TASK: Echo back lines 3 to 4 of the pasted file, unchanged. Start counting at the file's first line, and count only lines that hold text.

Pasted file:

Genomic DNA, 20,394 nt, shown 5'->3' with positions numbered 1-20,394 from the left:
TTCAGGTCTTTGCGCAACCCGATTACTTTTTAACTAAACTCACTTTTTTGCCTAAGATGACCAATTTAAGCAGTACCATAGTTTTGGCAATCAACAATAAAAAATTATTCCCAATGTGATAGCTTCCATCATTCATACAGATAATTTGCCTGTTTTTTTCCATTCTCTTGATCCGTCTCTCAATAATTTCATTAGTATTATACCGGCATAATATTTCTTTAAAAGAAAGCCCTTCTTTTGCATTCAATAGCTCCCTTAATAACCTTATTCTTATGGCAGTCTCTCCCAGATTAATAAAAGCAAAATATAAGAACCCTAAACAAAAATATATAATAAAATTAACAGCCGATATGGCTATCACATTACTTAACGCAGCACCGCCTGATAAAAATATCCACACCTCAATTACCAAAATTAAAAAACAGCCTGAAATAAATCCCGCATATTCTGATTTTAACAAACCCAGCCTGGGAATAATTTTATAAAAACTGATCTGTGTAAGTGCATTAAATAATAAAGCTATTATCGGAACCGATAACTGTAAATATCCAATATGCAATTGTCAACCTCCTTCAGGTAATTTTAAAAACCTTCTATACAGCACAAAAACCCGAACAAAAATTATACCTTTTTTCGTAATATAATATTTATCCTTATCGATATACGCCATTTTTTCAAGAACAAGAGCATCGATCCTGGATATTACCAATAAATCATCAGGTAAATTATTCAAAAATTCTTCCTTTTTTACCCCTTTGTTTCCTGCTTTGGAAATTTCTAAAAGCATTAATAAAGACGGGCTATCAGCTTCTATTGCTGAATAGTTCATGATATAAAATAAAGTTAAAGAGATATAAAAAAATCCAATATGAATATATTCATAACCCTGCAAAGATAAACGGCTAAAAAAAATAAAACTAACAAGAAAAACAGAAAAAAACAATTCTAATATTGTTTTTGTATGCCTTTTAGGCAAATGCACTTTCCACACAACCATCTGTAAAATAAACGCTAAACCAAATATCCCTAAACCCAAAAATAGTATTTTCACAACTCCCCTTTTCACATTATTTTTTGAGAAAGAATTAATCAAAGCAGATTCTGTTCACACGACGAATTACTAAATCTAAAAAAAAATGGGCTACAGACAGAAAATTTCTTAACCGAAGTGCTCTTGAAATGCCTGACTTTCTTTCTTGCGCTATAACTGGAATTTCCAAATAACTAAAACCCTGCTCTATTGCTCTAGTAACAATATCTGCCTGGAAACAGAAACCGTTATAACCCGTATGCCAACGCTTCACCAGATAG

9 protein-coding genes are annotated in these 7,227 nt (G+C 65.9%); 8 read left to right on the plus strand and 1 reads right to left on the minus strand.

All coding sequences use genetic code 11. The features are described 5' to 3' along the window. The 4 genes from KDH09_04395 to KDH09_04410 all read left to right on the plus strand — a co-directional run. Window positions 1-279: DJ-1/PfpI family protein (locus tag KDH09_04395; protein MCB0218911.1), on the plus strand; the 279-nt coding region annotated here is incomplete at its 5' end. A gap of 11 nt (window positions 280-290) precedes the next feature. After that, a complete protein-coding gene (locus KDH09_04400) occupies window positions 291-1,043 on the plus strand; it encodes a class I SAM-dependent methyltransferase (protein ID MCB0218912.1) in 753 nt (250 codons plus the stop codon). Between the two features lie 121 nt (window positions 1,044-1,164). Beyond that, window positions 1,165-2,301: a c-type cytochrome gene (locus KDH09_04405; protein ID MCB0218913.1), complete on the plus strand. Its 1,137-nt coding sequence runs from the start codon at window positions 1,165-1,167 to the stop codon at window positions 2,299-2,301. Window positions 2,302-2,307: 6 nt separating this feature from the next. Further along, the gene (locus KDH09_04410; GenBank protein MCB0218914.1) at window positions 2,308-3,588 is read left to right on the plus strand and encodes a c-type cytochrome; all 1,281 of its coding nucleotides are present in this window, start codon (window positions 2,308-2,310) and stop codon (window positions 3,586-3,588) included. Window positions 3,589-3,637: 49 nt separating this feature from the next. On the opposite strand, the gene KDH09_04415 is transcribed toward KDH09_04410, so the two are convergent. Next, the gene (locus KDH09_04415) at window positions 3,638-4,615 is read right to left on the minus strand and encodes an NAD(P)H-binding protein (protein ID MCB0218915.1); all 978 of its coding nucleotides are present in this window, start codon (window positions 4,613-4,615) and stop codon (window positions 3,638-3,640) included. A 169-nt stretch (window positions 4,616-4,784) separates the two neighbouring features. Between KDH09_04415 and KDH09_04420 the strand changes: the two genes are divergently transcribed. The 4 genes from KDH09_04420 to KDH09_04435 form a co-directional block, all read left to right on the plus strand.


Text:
9 protein-coding genes are annotated in these 7,227 nt (G+C 65.9%); 8 read left to right on the plus strand and 1 reads right to left on the minus strand.

All coding sequences use genetic code 11. The features are described 5' to 3' along the window. The 4 genes from KDH09_04395 to KDH09_04410 all read left to right on the plus strand — a co-directional run. Window positions 1-279: DJ-1/PfpI family protein (locus tag KDH09_04395; protein MCB0218911.1), on the plus strand; the 279-nt coding region annotated here is incomplete at its 5' end. A gap of 11 nt (window positions 280-290) precedes the next feature. After that, a complete protein-coding gene (locus KDH09_04400) occupies window positions 291-1,043 on the plus strand; it encodes a class I SAM-dependent methyltransferase (protein ID MCB0218912.1) in 753 nt (250 codons plus the stop codon). Between the two features lie 121 nt (window positions 1,044-1,164). Beyond that, window positions 1,165-2,301: a c-type cytochrome gene (locus KDH09_04405; protein ID MCB0218913.1), complete on the plus strand. Its 1,137-nt coding sequence runs from the start codon at window positions 1,165-1,167 to the stop codon at window positions 2,299-2,301. Window positions 2,302-2,307: 6 nt separating this feature from the next. Further along, the gene (locus KDH09_04410; GenBank protein MCB0218914.1) at window positions 2,308-3,588 is read left to right on the plus strand and encodes a c-type cytochrome; all 1,281 of its coding nucleotides are present in this window, start codon (window positions 2,308-2,310) and stop codon (window positions 3,586-3,588) included. Window positions 3,589-3,637: 49 nt separating this feature from the next. On the opposite strand, the gene KDH09_04415 is transcribed toward KDH09_04410, so the two are convergent. Next, the gene (locus KDH09_04415) at window positions 3,638-4,615 is read right to left on the minus strand and encodes an NAD(P)H-binding protein (protein ID MCB0218915.1); all 978 of its coding nucleotides are present in this window, start codon (window positions 4,613-4,615) and stop codon (window positions 3,638-3,640) included. A 169-nt stretch (window positions 4,616-4,784) separates the two neighbouring features. Between KDH09_04415 and KDH09_04420 the strand changes: the two genes are divergently transcribed. The 4 genes from KDH09_04420 to KDH09_04435 form a co-directional block, all read left to right on the plus strand.